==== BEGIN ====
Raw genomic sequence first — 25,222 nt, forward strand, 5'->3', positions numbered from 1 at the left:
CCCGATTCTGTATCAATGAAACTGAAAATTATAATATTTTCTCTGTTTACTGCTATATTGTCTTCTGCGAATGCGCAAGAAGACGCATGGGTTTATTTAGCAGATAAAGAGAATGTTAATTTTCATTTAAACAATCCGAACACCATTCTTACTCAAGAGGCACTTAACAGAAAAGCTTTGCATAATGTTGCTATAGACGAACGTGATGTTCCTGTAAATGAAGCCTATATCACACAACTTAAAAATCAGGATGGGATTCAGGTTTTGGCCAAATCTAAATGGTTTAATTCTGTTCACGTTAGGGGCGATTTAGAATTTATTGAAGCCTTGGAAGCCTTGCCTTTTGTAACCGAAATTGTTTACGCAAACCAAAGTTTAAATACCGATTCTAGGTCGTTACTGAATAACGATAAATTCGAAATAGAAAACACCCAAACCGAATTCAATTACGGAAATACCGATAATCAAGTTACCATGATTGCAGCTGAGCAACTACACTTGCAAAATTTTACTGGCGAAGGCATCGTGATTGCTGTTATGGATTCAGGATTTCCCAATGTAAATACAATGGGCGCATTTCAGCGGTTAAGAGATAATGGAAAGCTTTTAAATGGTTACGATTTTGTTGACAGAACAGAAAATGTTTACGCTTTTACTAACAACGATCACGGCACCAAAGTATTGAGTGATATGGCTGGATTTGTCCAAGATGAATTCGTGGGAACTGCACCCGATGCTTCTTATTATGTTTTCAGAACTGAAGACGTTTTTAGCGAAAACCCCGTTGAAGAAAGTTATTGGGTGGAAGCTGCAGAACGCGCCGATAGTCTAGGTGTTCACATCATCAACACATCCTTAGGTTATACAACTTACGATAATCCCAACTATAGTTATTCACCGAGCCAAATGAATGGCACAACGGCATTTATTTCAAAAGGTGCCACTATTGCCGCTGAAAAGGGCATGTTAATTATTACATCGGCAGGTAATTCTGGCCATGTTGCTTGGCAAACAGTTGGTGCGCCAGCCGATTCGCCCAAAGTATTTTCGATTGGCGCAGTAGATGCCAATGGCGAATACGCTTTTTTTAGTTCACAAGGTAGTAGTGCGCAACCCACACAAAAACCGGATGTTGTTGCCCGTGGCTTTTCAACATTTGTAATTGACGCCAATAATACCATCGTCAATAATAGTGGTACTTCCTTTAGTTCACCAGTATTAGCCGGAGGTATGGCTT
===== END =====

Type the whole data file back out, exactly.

Raw genomic sequence first — 25,222 nt, forward strand, 5'->3', positions numbered from 1 at the left:
CCCGATTCTGTATCAATGAAACTGAAAATTATAATATTTTCTCTGTTTACTGCTATATTGTCTTCTGCGAATGCGCAAGAAGACGCATGGGTTTATTTAGCAGATAAAGAGAATGTTAATTTTCATTTAAACAATCCGAACACCATTCTTACTCAAGAGGCACTTAACAGAAAAGCTTTGCATAATGTTGCTATAGACGAACGTGATGTTCCTGTAAATGAAGCCTATATCACACAACTTAAAAATCAGGATGGGATTCAGGTTTTGGCCAAATCTAAATGGTTTAATTCTGTTCACGTTAGGGGCGATTTAGAATTTATTGAAGCCTTGGAAGCCTTGCCTTTTGTAACCGAAATTGTTTACGCAAACCAAAGTTTAAATACCGATTCTAGGTCGTTACTGAATAACGATAAATTCGAAATAGAAAACACCCAAACCGAATTCAATTACGGAAATACCGATAATCAAGTTACCATGATTGCAGCTGAGCAACTACACTTGCAAAATTTTACTGGCGAAGGCATCGTGATTGCTGTTATGGATTCAGGATTTCCCAATGTAAATACAATGGGCGCATTTCAGCGGTTAAGAGATAATGGAAAGCTTTTAAATGGTTACGATTTTGTTGACAGAACAGAAAATGTTTACGCTTTTACTAACAACGATCACGGCACCAAAGTATTGAGTGATATGGCTGGATTTGTCCAAGATGAATTCGTGGGAACTGCACCCGATGCTTCTTATTATGTTTTCAGAACTGAAGACGTTTTTAGCGAAAACCCCGTTGAAGAAAGTTATTGGGTGGAAGCTGCAGAACGCGCCGATAGTCTAGGTGTTCACATCATCAACACATCCTTAGGTTATACAACTTACGATAATCCCAACTATAGTTATTCACCGAGCCAAATGAATGGCACAACGGCATTTATTTCAAAAGGTGCCACTATTGCCGCTGAAAAGGGCATGTTAATTATTACATCGGCAGGTAATTCTGGCCATGTTGCTTGGCAAACAGTTGGTGCGCCAGCCGATTCGCCCAAAGTATTTTCGATTGGCGCAGTAGATGCCAATGGCGAATACGCTTTTTTTAGTTCACAAGGTAGTAGTGCGCAACCCACACAAAAACCGGATGTTGTTGCCCGTGGCTTTTCAACATTTGTAATTGACGCCAATAATACCATCGTCAATAATAGTGGTACTTCCTTTAGTTCACCAGTATTAGCCGGAGGTATGGCTT